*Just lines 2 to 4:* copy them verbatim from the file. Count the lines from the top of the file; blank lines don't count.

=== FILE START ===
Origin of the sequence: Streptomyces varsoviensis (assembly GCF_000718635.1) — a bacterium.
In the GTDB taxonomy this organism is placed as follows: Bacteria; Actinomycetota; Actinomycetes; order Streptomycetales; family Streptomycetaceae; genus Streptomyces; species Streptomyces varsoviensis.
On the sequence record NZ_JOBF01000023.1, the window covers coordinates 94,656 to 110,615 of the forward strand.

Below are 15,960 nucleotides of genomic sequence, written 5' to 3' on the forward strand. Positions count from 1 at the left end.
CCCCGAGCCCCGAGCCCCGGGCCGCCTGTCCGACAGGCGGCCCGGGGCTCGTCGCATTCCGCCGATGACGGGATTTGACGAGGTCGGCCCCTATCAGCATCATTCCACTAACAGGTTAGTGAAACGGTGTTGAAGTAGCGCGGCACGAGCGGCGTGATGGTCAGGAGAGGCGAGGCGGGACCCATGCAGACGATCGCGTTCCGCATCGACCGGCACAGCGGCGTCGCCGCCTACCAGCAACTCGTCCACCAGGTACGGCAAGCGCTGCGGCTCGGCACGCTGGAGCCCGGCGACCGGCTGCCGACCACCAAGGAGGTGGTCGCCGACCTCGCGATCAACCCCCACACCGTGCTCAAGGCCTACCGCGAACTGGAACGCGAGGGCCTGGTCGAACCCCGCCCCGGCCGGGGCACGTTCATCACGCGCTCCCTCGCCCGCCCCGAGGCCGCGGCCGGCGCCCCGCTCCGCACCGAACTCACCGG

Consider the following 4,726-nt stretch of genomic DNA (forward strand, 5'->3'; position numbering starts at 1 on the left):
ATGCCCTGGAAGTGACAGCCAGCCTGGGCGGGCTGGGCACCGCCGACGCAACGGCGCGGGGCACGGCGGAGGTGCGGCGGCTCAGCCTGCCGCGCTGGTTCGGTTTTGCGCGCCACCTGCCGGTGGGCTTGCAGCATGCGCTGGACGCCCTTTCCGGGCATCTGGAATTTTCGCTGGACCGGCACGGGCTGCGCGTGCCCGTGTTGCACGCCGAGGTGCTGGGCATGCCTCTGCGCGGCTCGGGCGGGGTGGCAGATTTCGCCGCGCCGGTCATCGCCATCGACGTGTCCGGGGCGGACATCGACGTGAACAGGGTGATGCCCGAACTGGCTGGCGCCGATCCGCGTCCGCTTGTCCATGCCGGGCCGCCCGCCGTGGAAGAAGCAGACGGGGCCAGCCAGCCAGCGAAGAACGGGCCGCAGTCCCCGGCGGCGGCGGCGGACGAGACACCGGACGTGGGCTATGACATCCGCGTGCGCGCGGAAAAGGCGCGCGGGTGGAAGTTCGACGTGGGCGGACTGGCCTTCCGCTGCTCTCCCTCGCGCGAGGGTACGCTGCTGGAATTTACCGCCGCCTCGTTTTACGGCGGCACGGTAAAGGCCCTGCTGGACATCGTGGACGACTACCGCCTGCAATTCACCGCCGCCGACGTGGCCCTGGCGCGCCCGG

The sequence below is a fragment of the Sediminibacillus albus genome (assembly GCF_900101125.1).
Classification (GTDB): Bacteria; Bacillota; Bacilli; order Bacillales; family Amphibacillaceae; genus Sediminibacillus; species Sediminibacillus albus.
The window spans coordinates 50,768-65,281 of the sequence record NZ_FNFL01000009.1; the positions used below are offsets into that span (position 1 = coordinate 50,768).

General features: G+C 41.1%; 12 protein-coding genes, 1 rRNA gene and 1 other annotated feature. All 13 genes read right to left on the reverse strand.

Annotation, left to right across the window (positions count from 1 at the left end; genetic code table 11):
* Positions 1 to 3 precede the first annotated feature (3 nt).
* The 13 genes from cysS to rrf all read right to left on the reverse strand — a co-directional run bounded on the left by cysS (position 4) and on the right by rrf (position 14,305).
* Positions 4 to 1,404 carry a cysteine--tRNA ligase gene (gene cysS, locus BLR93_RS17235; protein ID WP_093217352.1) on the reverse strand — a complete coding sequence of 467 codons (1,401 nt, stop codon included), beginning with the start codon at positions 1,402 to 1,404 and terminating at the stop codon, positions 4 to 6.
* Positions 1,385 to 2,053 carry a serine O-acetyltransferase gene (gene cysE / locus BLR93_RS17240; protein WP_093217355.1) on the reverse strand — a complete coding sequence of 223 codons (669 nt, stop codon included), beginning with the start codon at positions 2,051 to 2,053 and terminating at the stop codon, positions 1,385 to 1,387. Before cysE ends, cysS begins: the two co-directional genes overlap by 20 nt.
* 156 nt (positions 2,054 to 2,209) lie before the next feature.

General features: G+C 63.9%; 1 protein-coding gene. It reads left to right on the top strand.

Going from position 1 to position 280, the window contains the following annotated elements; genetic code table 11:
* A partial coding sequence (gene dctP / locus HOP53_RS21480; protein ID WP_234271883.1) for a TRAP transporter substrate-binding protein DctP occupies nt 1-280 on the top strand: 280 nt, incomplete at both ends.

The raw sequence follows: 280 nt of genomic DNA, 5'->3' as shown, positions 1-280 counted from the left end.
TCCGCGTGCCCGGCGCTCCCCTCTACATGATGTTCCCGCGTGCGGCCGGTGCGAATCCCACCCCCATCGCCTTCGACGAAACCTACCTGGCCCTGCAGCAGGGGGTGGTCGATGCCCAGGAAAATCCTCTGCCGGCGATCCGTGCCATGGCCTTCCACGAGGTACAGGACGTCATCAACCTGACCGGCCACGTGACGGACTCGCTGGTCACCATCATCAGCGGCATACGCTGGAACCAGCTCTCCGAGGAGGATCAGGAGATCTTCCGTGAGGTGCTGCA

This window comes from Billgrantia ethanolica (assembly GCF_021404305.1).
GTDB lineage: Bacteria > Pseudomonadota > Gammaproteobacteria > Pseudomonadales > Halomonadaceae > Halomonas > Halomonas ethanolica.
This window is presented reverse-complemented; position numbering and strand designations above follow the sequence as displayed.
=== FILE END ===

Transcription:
In the GTDB taxonomy this organism is placed as follows: Bacteria; Actinomycetota; Actinomycetes; order Streptomycetales; family Streptomycetaceae; genus Streptomyces; species Streptomyces varsoviensis.
On the sequence record NZ_JOBF01000023.1, the window covers coordinates 94,656 to 110,615 of the forward strand.

Below are 15,960 nucleotides of genomic sequence, written 5' to 3' on the forward strand. Positions count from 1 at the left end.